Tuesday, May 25, 2010

Chef Jules visits Bracu Restaurant

Hello Friends,
I had an invite to a very special 85th birthday party luncheon the other day, held at Bracu restaurant. The restaurant, a Kauri Villa, renovated in 2005, by Ivan and Branka Simunovich, is located in 43 Main Road Bombay, rural south Auckland. With over 40.000 olive trees on the estate it is the largest privately owned olive grove in New Zealand, and makes for a very pleasant vista whilst dinning. The name "Bracu" is derived from the Adriatic Island of Brac, and is the third largest, (48km long, 14km wide) in the Croatian group of Islands, and is where the owners originate.
Our large group were seated on the veranda and given a 2 course set menu. To start we were given  freshly baked bread, accompanied by their own extra virgin olive oil and was enjoyed by all. The oil was so good I ended up buying 2 bottles to take home, so I guess it was a good marketing strategy. To follow we had a choice of;
Pan Fried Scallops with tomato passata, basil oil and black olive crumbs, or
Grilled Scotch Fillet Steak cafe de Paris butter, watercress salad and hand cut chips, or
Crisp Roast Duck Breast with baby beetroot, orange and watercress salad and apple dressing, or
Grilled Fillet of Snapper with roast garlic, chorizo, white bean, steamed clams, pea cassoulet and olive tapenade.

I chose the Snapper dish, which read very well, the ingredients, individually, are favourites of mine and together work very well and was cooked to perfection.
I also sampled the duck which tasted very good but was let down by not being crispy enough. The main courses were served with Bracu garden salad, Banyuls dressing and Sumac, rosemary fried potatoes. Overall the meals were great, the setting fabulous and the service very attentive without being obtrusive.
The wines, which I had tried before, didn't disappoint. 2008 Cable Bay Merlot Malbec Rose from Waiheke Island and 2008 Atarangi Pinot Noir, "Crimson" from Martinborough. Prices are $55 and $68 respectively.
We all finished with a special birthday cake for this very special occasion. Chocolate cake layered with berry mousse served with gelato and fresh berries, which was very nice.
The 2 course luncheon menu is $65 and the 3 course is $75. The olive oils I purchased were natural extra virgin olive oil and lemon infused extra virgin olive oil, both 250ml and $13.75, $15.40 respectively. Both oils are extremely well priced considering the quality. Looking at the dinner menu, you will find entrees around $20 and mains averaging $36 with side dishes i.e. potatoes, vegetables $7.50 each.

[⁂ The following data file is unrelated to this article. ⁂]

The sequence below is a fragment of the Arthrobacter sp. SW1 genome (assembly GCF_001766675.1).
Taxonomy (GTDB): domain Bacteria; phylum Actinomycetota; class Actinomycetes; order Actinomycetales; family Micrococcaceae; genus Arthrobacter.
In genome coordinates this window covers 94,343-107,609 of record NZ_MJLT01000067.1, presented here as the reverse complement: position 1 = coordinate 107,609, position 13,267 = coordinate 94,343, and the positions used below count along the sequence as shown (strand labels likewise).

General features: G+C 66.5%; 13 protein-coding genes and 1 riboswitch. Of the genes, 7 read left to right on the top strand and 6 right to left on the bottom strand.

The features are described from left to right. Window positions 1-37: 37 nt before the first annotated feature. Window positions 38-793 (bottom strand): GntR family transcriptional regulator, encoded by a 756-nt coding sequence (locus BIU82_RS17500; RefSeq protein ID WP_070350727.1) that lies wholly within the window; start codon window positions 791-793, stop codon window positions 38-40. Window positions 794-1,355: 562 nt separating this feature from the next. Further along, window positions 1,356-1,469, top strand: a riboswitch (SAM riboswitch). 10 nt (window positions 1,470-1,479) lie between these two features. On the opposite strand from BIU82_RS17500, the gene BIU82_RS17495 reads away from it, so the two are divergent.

Chef Jules rating for Bracu Restaurant is 8/10, and special thanks to Jenny, Peter and the birthday girl, Mini for a great day.
Ciao for now

Tuesday, May 4, 2010

Chef Jules Vitello Tonnato Recipe

Hello Friends;
I want to share one of favourite veal recipes with you, it's really easy and quick if you have all the ingredients at your disposal. Infact it's so quick to prepare and cook that I often have it as a late night meal. Vitello Tonnato, or veal with tuna, is a great combination, and this is Chef Jules a la carte version of this popular recipe. Traditionally Vitello Tonnato is served cold, using a different cut of veal to that used in my recipe, and a mayonnaise based sauce.
When talking of Veal, different names are given related to the age and what the animal was fed, and can become confusing for some. Basically Veal is produced from very young cattle, mostly male calves and the meat should be very pale, finely textured and lean. The fact that the animal has never had the chance to frolic in green pastures and taste the green grass, and often as a consequence, is confined to a small space, has surrounded the veal farming industry with controversy from animal welfare and animal rights activists. For my views on animal welfare and sustainability, check out my "Food For Thought" posting.
A few names you may come across when searching for veal include, Non-formula-fed veal, Red or Grain-fed veal, Rose veal or Free-raised veal and shouldn't be confused or passed off as white veal. For myself, veal only deserves to be called veal if the calf is under 30 kilos  and approximately 2 weeks old when slaughtered and has had a diet consisting of entirely milk or milk products. This veal is known as Bobby Veal or White Veal.
Vitello Tonnato Recipe Ingredients (serves 2)
320g White Veal loin, cut into 6 pieces and flattened to 8mm thickness
160g yellowfin tuna, cut into 6 pieces, 5mm thickness
6 caperberries, stalk removed and sliced
1 tablespoon Italian parsley, chopped
1 tablespoon hot English mustard
50ml white wine
30ml olive oil
knob of butter
250ml cream
6 teaspoons salmon "caviar"
1/2 cup of flour, for dusting
salt and pepper
Method for Vitello Tonnato
In a large frypan, add the oil, butter and heat until foaming. Place the flour in a tray and coat both sides of the veal, shake off excess and place in the pan, season and cook 2 minutes per side, turning once. Remove from the pan and keep to one side. Add the garlic, caperberries, cook for 1 minute, add the wine and reduce, then the mustard and cream. Reduce a little and place the tuna in to poach, 1 minute per side. Finally put the veal back in the pan to heat through and reduce to a sauce consistency.
To Serve Vitello Tonnato
On the plates, place the veal, then the tuna and spoon over the sauce. Sprinkle with the parsley and top each slice with 1 teaspoon of the salmon caviar.
That's all there is to it, hope you enjoy it.
Ciao for now.